Today marked the end of Science and sampling and the beginning of getting everything packed to mail back, which seems just as hectic as the packing to get on the ship. We've got all our stuff boxed and all our tubes barely fit into our cryo shipper to mail back, so we're coasting until we have to interact with customs tomorrow morning. We took down all our big experiments that were on going yesterday and today so there wasn't enough time for a complete update and it's late now so I'll get some highlight photos out now ASAP before I collapse.

Yesterday was by far the flattest seas I have ever seen and just beautiful.
At first we thought we saw trash bags floating everywhere and then came to realization they were all turtles! Hundreds of them everywhere. This rude bird was among others using the poor guys as a perch. The turtles occasionally dump them in the water which is fun to watch.
As our ship passed them many spazzed out but some were very curious.
Ok so I spent about 30 minutes trying to get some flying fish pics and I got a few decent ones. They are ubiquitous throughout a large expanse of the world's oceans and they're quite fast. Upon reviewing them I thought I'd share my theories here on them. They seem to all have this little protuberance on their underside out back and it seems they use this to steer or for propulsion. I also think possibly use it to confuse predators. They dip this little protuberance into the water and wag it back and forth creating a splash and scattering water over the surface of the ocean as they move. I think this possibly changes refraction angles of light or creates additional disturbances that might possible distract and predator in the water? Anyways here's some pics of them in action off the bow.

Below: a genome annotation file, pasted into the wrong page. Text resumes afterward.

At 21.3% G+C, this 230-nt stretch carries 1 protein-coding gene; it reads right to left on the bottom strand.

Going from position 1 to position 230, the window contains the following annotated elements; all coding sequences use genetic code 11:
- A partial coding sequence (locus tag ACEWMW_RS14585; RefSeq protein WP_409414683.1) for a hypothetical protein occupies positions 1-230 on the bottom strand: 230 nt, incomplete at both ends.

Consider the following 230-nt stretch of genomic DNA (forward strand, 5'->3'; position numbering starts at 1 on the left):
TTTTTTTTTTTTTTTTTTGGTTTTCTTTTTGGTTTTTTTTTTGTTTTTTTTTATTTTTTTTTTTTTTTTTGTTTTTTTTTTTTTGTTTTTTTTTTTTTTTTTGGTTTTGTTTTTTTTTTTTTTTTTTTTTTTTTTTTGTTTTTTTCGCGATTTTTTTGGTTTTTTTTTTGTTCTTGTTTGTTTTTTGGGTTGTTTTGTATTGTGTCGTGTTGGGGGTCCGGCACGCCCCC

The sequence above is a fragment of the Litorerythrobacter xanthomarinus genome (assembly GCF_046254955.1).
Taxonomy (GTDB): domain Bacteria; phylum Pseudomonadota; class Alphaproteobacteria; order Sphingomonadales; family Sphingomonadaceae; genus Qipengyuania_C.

The "wag" pattern.
When in groups it is even more profound.
Transit time when everything is packed, is full of down time here's some things that we developed to occupy ourselves. Anna creates a marvelous duck with magnetic beads.
Jeff practices the ancient art of ball punching with a concentrated look that could kill.
This of course in our science-less dimension of time, leads to organized "Mortal Kombatball."
FIGHT!..shortly after my flame is extinguished with a smashing head shot.
Tyler comes to my rescue only to suffer the same fate from the now feared punch ball warrior "Kristanalessa". Tyler has also been inspired to start a blog so check him out at this address.
The victor and current master of boat punch ball arena death matches.
Koombayah, and we're waiting for our final sunset at sea...sniff sniff.
The sun drops between some mountain ranges on land.
And provides fodder for a wild color feast for the eyes.
The final Science party picture.
Left to right Back row: Taylor, Me, Jeff, Kelley, Kristen, Edwardo, Dave, Dan, Tyler, Annie
Middle row: Left to right Randi, Anna, Liz